"Lucky" Walden is a power lineman-turned-criminal. He is due to go to the electric chair, which he helps prison electricians wire correctly, when his sentence is commuted for an act of ...
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An expose of the racketeering "accident victims" who extort millions of dollars annually from American automobile owners, insurance companies and property owners by staging fake accident ... See full summary »
Early one morning in a New York City park, a passerby walking his dog discovers who ends up being a Jane Doe shot dead in the front passenger seat of a parked car. Homicide Chief Captain ... See full summary »
Naomi is almost to term with her fourth child when Ed decides to leave taking all their money and the oldest son Curtis. With the sheriff after him, he is in no mood to think of his family.... See full summary »
"Lucky" Walden is a power lineman-turned-criminal. He is due to go to the electric chair, which he helps prison electricians wire correctly, when his sentence is commuted for an act of heroism. But he finds the wrong side of the law more attractive, and returns to his nefarious ways.Written by
Jim Beaver <firstname.lastname@example.org>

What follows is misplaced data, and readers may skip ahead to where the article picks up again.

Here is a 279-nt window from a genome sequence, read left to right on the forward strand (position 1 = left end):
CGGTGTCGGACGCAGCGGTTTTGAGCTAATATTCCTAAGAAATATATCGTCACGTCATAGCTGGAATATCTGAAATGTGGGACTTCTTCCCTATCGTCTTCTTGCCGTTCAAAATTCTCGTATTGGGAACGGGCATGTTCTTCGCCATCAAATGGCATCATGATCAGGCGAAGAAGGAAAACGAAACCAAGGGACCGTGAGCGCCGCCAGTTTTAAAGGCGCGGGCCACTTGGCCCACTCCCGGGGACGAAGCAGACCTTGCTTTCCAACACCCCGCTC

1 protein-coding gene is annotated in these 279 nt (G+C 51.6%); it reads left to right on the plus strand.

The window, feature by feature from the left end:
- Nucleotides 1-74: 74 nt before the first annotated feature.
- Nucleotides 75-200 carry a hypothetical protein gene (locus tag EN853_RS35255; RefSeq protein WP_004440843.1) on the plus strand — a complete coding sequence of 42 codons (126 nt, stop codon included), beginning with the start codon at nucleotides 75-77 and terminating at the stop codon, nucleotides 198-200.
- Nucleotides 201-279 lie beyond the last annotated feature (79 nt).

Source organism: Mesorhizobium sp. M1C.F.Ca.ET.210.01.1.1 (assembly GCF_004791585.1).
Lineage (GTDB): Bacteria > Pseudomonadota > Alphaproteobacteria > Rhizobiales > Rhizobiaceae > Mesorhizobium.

This film received its initial television broadcasts in Altoona PA Wednesday 15 May 1957 on WFBG (Channel 10) and in Chicago Friday 17 May 1957 on WBBM (Channel 2), followed by Los Angeles Thursday 23 May 1957 on KTTV (Channel 11); in Seattle it first aired 1 July 1957 on KING (Channel 5), in Syracuse NY 9 September 1957 on WHEN (Channel 8), in Miami 16 September 1957 on WCKT (Channel 7), in Norfolk VA 18 December 1957 on WTAR (Channel 3), in Baltimore 2 January 1958 on WJZ (Channel 13), and in Philadelphia 14 April 1958 on WFIL (Channel 6); it finally reached San Francisco 24 December 1959 on KGO (Channel 7) and New York City 5 September 1962 on WCBS (Channel 2). See more »
The movies loved rogues in the old days. Whores with hearts of gold (though they couldn't call them that,--whores I mean), con men who were kind to widows and orphans, gangsters who were really robin hoods in fedoras and pin-striped suits. This was especially true in the economic hard times of the Depression. One saw fewer of such films after the war. Nowadays things are quite different, and the formula would seem ridiculously old-fashioned and corny. Maybe the rise of mass education had something to do with it. As people have become more middle class they are increasingly concerned about "respectability". In the days when most people worked with their hands or lived off the land the good bad guy thing was acceptable. But enough sociological musing. In this film the good bad guy is Bruce Cabot, who could play really bad guys quite well also, which gives his character added ambiguity. The setting is New York, the work is power lineman. Cabot is credible in both his good and bad aspects, which makes his nice guy attributes more effective than had his role been played by, say, Don Ameche. Director Eddie Cahn, a master of the short subject, directs this one for speed and beauty. It has plenty of both. The backlot cityscapes are something to see.
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